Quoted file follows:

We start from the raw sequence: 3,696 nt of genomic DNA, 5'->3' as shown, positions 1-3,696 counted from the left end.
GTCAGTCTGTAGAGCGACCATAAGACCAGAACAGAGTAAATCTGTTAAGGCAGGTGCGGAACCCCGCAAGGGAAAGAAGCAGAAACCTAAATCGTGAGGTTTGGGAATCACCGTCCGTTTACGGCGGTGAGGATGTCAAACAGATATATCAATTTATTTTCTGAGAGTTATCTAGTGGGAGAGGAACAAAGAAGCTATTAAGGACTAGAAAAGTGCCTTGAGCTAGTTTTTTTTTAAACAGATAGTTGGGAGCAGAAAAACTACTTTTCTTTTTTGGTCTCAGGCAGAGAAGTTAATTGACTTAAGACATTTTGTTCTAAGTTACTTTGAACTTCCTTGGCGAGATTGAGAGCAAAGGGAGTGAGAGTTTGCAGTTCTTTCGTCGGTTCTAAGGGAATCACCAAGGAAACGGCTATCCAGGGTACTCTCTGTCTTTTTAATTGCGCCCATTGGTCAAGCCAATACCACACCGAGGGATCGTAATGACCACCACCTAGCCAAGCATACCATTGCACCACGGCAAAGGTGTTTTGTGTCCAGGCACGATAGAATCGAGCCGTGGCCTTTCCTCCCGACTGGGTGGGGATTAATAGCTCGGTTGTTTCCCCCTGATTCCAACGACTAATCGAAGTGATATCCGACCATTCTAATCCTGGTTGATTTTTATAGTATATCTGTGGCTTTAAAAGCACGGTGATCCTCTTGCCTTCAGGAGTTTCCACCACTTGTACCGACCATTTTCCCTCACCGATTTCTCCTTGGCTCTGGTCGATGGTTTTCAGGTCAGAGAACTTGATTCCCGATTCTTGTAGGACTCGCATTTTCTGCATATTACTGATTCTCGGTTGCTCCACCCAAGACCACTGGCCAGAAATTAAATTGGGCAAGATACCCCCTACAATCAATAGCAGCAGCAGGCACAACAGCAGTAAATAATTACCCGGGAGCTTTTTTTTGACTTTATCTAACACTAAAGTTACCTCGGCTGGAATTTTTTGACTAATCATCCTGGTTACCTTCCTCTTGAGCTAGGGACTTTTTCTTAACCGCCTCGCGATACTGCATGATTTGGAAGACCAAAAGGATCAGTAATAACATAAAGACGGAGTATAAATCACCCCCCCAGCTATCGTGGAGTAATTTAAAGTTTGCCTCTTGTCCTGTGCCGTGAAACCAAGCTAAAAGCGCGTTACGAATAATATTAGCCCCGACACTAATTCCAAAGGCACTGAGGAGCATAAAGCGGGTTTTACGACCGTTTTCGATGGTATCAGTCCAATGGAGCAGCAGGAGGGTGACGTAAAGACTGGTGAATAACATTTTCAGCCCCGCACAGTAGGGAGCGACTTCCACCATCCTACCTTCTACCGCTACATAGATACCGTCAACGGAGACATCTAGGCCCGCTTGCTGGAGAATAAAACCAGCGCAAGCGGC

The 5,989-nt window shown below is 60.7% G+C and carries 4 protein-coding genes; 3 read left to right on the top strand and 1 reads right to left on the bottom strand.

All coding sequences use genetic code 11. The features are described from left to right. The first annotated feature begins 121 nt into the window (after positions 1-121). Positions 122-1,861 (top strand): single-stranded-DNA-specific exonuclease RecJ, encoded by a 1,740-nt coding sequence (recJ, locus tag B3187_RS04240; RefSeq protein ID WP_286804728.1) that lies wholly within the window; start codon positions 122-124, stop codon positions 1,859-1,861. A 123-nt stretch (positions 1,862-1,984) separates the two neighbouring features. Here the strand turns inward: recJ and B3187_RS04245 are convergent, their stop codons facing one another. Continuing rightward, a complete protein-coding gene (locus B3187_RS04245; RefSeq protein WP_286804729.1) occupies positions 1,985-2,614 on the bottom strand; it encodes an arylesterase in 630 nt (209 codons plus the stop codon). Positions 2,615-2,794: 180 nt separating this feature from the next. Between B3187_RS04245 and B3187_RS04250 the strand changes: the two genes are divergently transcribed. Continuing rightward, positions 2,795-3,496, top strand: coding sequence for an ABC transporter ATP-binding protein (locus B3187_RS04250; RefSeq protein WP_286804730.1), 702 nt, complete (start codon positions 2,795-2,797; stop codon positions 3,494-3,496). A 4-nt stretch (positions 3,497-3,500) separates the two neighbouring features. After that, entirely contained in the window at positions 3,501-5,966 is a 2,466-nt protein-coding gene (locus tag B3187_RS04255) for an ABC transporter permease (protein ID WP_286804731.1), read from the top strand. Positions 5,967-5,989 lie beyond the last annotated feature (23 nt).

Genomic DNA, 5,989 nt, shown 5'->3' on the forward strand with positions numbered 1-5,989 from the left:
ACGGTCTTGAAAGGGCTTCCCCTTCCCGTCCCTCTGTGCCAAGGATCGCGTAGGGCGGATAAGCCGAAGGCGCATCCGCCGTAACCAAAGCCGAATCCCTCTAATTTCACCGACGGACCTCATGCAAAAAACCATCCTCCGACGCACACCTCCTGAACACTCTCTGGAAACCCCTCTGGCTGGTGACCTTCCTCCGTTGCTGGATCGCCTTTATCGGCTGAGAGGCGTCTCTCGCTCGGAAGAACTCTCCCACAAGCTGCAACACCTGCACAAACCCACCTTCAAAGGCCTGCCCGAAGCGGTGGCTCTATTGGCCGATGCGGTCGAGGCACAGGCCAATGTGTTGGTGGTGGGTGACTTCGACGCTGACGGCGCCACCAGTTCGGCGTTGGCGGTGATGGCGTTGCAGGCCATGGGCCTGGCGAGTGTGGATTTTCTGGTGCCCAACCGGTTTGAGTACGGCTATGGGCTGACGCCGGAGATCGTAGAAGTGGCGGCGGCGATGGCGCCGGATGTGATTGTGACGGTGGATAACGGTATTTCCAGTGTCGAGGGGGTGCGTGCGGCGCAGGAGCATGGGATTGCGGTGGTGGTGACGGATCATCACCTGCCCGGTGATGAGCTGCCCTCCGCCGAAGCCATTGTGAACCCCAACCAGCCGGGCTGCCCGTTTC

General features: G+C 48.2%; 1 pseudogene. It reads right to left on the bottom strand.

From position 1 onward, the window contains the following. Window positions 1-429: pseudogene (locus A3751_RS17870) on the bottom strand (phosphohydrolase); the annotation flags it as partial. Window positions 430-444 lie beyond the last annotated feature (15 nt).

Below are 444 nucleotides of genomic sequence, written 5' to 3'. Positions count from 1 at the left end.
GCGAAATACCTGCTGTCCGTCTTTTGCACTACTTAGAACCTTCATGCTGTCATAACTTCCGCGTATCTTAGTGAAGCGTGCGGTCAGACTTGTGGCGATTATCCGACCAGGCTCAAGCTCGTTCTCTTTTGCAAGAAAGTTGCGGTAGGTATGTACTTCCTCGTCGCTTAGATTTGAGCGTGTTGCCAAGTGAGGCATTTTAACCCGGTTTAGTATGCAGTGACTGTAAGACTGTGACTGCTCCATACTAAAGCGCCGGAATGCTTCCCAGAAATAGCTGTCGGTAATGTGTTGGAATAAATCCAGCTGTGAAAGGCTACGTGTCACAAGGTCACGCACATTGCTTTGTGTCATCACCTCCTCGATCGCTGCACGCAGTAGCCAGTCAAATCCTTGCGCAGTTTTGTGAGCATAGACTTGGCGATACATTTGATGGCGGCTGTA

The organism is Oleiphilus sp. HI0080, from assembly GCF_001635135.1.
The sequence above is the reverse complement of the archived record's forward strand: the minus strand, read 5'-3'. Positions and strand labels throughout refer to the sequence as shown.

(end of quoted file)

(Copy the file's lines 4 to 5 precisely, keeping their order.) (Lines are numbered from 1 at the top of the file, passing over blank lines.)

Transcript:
All coding sequences use genetic code 11. The features are described from left to right. The first annotated feature begins 121 nt into the window (after positions 1-121). Positions 122-1,861 (top strand): single-stranded-DNA-specific exonuclease RecJ, encoded by a 1,740-nt coding sequence (recJ, locus tag B3187_RS04240; RefSeq protein ID WP_286804728.1) that lies wholly within the window; start codon positions 122-124, stop codon positions 1,859-1,861. A 123-nt stretch (positions 1,862-1,984) separates the two neighbouring features. Here the strand turns inward: recJ and B3187_RS04245 are convergent, their stop codons facing one another. Continuing rightward, a complete protein-coding gene (locus B3187_RS04245; RefSeq protein WP_286804729.1) occupies positions 1,985-2,614 on the bottom strand; it encodes an arylesterase in 630 nt (209 codons plus the stop codon). Positions 2,615-2,794: 180 nt separating this feature from the next. Between B3187_RS04245 and B3187_RS04250 the strand changes: the two genes are divergently transcribed. Continuing rightward, positions 2,795-3,496, top strand: coding sequence for an ABC transporter ATP-binding protein (locus B3187_RS04250; RefSeq protein WP_286804730.1), 702 nt, complete (start codon positions 2,795-2,797; stop codon positions 3,494-3,496). A 4-nt stretch (positions 3,497-3,500) separates the two neighbouring features. After that, entirely contained in the window at positions 3,501-5,966 is a 2,466-nt protein-coding gene (locus tag B3187_RS04255) for an ABC transporter permease (protein ID WP_286804731.1), read from the top strand. Positions 5,967-5,989 lie beyond the last annotated feature (23 nt).

Genomic DNA, 5,989 nt, shown 5'->3' on the forward strand with positions numbered 1-5,989 from the left: